Former Brave Birch wins state title at Miege
When Martin Birch transferred to Bishop Miege after his sophomore year at Bonner Springs High School, he set off with the goal of becoming the best basketball player he could be.
Birch accomplished that goal, and the outcome was even better than he had imagined
Birch, now a senior, helped the Stags win the Class 5A state championship on Saturday in Topeka. The team’s 71-47 victory against Topeka West in the title game capped a 25-0 season. It was the first undefeated season in program history and the second state title. The first championship came in 2001.
The Stags had a roster loaded with talent on the offensive end, from shifty point guard and Alabama signee Trevor Releford to future Oklahoma wide receiver Justin McKay, 3-point threat Rodney Givens and big man Justin Okafor. Those guys did the big things that made the Stags dominant, but they needed a few players who could do the little things — give Releford and Givens a rest and play lock-down perimeter defense. That’s where Birch found his niche.
As a junior, he became a part-time starter and worked hard to improve his defense, eventually earning the teams’ defensive stopper and sixth man award.
“I wasn’t the best defensive player when I got (to Miege),” Birch said. “I was lazy at times and selfish. I worked on help-side defense and became committed to that (side of the floor).”
Most good basketball players want to prove their worth by scoring baskets. That is how Birch played on every team he was a member of before joining the Stags — including at Bonner Springs, where he shot a lot but didn’t do much else.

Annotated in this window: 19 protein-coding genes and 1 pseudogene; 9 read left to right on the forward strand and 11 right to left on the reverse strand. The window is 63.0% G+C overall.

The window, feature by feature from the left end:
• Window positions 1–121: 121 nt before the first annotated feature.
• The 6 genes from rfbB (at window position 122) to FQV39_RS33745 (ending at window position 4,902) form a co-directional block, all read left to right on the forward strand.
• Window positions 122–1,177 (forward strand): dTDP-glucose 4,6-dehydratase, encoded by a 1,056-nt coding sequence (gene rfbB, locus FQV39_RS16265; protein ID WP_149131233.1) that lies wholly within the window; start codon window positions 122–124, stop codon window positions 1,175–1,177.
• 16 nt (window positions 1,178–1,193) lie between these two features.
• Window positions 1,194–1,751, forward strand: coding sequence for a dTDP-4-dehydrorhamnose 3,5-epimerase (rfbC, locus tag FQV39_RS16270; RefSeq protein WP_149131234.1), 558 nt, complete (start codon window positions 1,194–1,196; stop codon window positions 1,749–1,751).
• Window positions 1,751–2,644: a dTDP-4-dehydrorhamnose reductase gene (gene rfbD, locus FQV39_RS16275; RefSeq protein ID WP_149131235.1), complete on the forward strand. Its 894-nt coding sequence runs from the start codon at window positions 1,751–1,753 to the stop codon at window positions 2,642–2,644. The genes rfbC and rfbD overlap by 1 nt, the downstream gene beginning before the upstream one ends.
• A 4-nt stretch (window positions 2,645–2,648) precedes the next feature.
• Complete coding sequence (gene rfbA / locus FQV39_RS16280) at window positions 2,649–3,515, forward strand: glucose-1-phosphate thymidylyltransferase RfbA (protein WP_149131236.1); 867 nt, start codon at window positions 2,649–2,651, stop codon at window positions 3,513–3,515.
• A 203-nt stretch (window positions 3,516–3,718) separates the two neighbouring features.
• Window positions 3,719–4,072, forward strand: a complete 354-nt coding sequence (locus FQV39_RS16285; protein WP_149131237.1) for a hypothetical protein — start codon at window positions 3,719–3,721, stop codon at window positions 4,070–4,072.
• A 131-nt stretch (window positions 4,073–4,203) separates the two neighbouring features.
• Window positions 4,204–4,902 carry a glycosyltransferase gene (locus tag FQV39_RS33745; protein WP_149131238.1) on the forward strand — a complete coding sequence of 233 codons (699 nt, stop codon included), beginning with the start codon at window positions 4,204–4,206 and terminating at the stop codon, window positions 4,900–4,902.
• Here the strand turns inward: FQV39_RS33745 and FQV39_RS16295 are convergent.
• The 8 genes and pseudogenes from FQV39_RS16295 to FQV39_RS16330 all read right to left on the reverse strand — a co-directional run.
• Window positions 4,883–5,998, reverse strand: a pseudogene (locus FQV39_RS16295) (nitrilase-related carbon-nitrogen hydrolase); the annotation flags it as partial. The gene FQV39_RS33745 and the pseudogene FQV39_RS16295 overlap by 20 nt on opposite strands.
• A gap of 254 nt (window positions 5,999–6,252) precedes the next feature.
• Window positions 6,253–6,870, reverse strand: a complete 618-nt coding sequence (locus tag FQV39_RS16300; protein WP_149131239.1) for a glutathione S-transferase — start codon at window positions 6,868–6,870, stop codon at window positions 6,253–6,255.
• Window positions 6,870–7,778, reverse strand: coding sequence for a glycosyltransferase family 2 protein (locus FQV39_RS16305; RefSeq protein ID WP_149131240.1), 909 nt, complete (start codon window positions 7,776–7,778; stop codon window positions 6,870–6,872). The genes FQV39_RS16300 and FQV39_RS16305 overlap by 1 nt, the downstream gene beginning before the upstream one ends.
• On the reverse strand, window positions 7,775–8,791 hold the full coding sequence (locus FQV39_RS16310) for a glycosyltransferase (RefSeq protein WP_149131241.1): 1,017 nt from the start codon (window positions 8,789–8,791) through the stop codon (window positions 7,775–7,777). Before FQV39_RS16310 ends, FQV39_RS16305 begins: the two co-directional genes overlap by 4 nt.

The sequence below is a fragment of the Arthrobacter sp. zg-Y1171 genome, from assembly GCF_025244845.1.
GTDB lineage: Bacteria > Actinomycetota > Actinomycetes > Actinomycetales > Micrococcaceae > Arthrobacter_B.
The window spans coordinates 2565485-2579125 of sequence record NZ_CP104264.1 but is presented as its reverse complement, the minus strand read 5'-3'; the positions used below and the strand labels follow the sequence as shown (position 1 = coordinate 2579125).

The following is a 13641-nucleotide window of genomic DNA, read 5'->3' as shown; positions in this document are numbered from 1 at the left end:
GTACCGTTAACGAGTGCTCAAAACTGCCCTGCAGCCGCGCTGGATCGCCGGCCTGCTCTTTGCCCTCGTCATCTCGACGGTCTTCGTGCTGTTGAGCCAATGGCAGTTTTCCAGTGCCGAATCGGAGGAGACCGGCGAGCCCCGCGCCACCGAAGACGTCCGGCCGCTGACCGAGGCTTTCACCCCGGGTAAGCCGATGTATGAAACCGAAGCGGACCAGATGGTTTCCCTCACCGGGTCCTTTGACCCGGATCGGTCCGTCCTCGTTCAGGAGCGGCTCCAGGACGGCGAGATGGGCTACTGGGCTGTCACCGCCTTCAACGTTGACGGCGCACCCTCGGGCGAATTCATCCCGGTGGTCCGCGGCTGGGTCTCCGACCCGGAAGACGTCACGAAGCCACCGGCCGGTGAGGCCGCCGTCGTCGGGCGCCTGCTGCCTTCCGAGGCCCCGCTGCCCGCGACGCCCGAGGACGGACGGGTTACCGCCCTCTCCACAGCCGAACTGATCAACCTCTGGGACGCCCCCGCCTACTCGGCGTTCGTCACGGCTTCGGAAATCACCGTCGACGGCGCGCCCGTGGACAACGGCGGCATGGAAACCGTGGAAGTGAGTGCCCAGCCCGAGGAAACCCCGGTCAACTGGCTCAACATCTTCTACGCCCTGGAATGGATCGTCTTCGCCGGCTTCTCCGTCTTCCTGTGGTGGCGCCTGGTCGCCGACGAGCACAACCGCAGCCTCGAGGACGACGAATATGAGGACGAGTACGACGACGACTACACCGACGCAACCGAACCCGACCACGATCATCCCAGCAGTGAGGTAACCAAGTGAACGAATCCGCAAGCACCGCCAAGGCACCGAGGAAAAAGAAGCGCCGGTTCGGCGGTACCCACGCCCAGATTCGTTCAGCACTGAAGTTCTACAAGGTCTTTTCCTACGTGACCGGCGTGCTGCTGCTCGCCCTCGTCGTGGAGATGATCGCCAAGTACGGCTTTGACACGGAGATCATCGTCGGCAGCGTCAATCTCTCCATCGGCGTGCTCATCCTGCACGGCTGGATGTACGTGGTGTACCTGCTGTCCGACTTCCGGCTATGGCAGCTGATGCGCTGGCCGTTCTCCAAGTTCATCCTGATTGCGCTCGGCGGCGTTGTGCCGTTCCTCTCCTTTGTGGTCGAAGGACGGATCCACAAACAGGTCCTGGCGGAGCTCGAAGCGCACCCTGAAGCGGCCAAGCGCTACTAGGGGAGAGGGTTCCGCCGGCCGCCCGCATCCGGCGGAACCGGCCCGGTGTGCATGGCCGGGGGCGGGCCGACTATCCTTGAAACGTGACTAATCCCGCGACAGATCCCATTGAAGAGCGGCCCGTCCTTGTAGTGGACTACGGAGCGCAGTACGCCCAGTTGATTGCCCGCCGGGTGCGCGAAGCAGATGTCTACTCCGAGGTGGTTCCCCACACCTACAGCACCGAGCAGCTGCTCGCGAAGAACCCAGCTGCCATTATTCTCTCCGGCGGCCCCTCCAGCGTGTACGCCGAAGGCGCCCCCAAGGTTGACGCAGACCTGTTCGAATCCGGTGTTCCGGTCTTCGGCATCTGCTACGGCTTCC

At Miege, Birch reinvented himself as a player.
He was usually tasked with guarding the opponents’ best player, which was not a natural role for him.
“I think I really improved this year,” said Birch, a 6-foot guard. “Sometimes I go against bigger players.”
Birch defended a 6-foot-5 player in the state championship game.
“I have to use my quickness to stay in front of them. I really need to deny them even getting the ball,” Birch said of his role.
After exerting so much effort on the court in the title game, Birch celebrated the championship with his family by devouring an eight-ounce steak at Outback Steakhouse. It was a laid-back celebration for a guy who, by nature, is pretty laid back.
Birch spends his time off the court doing what most teenagers do. He hangs out with friends, sleeps, watches television and is constantly on Facebook. But his favorite thing to do is eat.
Birch replenishes the energy exerted on the court by eating a lot. He said he rarely sees a plate of food he dislikes. Steak, enchiladas, chicken, and his favorite — ribs from Gates Bar-B-Q.
“I like pretty much everything,” Birch said.
He is also a big college basketball fan, so he is really looking forward to the NCAA Tournament. He is a big Kansas University fan, thanks to his grandpa, and a Syracuse fan.
Overall, transferring worked out well for Birch. He said he enjoyed his senior season and came away with great memories. In addition to the state title, the Stags beat their opponents by an average of 22 points per game. They pummeled 5A and 6A schools, and they beat Creighton (Neb.) Prep at the Quest Center in perhaps their toughest game on the schedule.
Coach Rick Zych said Birch was a key player for the state championship team.
“(Martin) provided defense, rebounding and toughness for us and really brought some energy out onto the floor,” Zych said. “He helped us keep most of our opponents under 50 points most games.”
Only 10 teams eclipsed 50 points against the Stags.
“(Martin) is a happy-go-lucky kid and really fit in well at Miege,” Zych said. “He ended up being a typical kid at our school. He wanted to be a good player and thrived in the private school setting.”
It was not always easy for Birch at Miege. The second game of his career with the Stags he went up against his former school, Bonner Springs, in the Metro Prep Classic. They destroyed the Braves, 118-36.
“It was a little weird,” Birch said of that game. “I kind of felt bad for them.”
Birch now turns his attention to what he is going to do after he graduates. He might run track this year, but does not know what events he will participate in. As for basketball, he has talked to some schools about playing in college and will perhaps go to a junior college on a scholarship.
“I plan on attending college and working on improving myself,” Birch said.
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